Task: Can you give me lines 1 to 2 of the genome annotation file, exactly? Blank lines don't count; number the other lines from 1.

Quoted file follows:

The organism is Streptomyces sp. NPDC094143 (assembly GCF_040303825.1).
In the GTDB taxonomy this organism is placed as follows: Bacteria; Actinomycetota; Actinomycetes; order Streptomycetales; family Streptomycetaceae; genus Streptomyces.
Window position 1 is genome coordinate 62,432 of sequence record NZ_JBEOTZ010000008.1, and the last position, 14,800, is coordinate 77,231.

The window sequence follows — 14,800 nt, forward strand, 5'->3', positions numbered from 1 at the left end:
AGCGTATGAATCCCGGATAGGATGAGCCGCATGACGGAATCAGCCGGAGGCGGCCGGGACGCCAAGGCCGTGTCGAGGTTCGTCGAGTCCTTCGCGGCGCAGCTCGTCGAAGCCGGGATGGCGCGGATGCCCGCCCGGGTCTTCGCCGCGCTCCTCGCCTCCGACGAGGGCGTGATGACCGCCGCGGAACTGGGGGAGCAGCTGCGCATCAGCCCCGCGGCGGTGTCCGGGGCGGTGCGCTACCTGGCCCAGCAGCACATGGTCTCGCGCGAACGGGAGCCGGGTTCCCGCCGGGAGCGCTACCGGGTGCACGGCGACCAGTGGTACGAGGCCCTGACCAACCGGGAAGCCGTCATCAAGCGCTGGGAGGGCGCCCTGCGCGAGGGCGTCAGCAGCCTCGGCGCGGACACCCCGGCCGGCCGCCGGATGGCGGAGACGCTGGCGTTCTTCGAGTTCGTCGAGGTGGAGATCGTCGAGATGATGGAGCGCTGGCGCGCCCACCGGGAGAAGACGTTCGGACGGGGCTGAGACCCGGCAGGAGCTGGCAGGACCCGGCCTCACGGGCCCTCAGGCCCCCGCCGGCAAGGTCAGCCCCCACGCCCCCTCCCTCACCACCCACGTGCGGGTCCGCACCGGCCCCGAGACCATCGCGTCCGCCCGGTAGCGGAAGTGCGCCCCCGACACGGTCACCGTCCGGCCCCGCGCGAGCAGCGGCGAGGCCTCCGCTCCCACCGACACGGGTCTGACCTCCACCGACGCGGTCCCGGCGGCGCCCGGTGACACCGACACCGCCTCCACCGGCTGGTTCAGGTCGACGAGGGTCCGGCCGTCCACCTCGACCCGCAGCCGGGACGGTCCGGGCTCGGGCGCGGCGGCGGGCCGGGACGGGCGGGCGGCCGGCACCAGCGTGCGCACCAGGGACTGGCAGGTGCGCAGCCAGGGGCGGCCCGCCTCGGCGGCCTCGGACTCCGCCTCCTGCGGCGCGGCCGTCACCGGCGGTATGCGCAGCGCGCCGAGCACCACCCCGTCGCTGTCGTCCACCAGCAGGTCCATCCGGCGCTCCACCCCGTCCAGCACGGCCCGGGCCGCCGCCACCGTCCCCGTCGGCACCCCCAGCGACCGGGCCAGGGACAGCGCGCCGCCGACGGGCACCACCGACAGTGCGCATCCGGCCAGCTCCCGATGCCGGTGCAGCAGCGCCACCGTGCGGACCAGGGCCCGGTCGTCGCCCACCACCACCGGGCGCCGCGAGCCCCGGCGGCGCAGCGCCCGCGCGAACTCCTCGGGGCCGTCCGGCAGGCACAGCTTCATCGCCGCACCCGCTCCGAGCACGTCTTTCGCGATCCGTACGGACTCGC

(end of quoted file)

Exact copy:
The organism is Streptomyces sp. NPDC094143 (assembly GCF_040303825.1).
In the GTDB taxonomy this organism is placed as follows: Bacteria; Actinomycetota; Actinomycetes; order Streptomycetales; family Streptomycetaceae; genus Streptomyces.